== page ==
Recommendations detailed in the report encompass policy and implementation approaches aimed at addressing issues such as access and quality of care, reenforcing existing and creating new pathways for economic opportunity, building critical infrastructure to close gaps in accessing technology, and strengthening our ability to proactively respond to threats to our collective wellbeing due to climate change. This includes increasing access to telehealth through broadband expansion grant funding across urban and rural communities, supporting economic stability for Wisconsinites with expansion of eligibility for the Earned Income Tax Credit and implementing incremental increases to minimum wage, increasing the use of peer support services in prison pre-release and transitional service programs, and leveraging interagency partnerships to improve population health data tracking infrastructure.
“Every family deserves to have access to the supports and services needed to thrive,” said Department of Children and Families Secretary Emilie Amundson. “But, we know that is not a reality for every family in Wisconsin. Thanks to robust data and the lived experience of individuals from across the state, the recommendations in this report offer a comprehensive approach that puts families and children at the center of policy and program transformation. I am hopeful that our partners from across the state will come together to make these recommendations a reality, and help us continue to build thriving communities.”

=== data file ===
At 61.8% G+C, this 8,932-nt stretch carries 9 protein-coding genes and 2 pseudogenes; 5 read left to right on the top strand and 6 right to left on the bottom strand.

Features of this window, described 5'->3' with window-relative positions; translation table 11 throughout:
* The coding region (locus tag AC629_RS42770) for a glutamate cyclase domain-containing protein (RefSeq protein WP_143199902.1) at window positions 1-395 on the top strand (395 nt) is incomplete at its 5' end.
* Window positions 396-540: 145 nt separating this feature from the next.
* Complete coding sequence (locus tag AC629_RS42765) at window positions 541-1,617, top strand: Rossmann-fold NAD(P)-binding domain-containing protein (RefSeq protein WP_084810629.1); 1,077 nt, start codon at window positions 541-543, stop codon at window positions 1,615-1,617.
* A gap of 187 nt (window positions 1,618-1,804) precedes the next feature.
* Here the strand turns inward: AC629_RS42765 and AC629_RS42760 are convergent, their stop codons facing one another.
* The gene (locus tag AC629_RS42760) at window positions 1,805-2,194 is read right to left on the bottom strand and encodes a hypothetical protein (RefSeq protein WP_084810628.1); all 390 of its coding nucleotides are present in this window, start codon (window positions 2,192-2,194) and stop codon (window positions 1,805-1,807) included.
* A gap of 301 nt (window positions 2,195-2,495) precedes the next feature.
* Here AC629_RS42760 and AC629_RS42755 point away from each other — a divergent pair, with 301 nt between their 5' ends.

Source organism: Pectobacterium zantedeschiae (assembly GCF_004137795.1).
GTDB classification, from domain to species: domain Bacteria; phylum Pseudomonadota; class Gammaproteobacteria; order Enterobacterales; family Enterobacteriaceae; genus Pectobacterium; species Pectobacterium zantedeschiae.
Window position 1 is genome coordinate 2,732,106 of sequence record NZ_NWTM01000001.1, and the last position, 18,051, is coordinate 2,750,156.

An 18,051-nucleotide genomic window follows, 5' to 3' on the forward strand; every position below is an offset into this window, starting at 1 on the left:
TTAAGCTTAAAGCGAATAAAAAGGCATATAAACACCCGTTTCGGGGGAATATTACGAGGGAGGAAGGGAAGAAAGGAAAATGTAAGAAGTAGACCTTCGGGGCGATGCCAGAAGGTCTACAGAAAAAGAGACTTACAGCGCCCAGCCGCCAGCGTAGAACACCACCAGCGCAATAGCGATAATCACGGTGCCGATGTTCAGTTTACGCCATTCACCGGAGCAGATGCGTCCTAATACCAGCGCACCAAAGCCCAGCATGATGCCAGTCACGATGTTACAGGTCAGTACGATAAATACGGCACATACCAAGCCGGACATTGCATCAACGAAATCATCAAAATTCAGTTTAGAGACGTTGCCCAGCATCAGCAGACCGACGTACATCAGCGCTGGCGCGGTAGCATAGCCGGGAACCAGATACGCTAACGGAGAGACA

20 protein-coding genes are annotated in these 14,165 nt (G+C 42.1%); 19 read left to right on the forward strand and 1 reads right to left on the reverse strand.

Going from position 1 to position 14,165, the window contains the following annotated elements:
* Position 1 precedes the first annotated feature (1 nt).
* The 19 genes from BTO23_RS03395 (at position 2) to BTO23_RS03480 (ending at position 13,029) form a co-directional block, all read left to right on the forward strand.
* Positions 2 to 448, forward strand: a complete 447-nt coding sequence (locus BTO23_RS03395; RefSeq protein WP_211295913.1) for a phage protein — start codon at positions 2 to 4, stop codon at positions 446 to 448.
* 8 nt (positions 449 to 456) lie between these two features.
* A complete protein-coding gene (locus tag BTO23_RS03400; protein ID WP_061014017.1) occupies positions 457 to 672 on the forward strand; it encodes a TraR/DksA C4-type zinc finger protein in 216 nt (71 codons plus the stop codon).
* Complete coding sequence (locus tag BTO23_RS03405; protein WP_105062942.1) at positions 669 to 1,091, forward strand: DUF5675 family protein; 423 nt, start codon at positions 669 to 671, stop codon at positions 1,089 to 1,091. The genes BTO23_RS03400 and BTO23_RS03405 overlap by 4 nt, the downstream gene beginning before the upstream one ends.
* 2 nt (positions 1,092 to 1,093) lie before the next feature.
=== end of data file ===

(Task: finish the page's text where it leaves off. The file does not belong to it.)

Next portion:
“There is a common misconception that health equity is reserved for only a small group of people — but the truth is, the prominence of health disparities is a population health failure,” said Vice-Chairperson Dr. Michelle Robinson, Director of the Wisconsin Department of Health Services Office of Health Equity. “In Wisconsin, we have an overall population health issue that continues to be worsened because of stark disparities in health outcomes based on race, ethnicity, income, education, or zip code. Although this plan does not provide the end-all solution, it does provide a framework that, if enacted, would target many root causes of health inequities. This report presents a holistic view of Wisconsin’s most socially and economically underserved residents and the different factors that drive health outcomes in both rural and urban communities in our state.”
The report has been presented to Gov. Evers. To learn more about the GHEC’s work, committee memberships, and more, visit the Governor’s Health Equity Council webpage.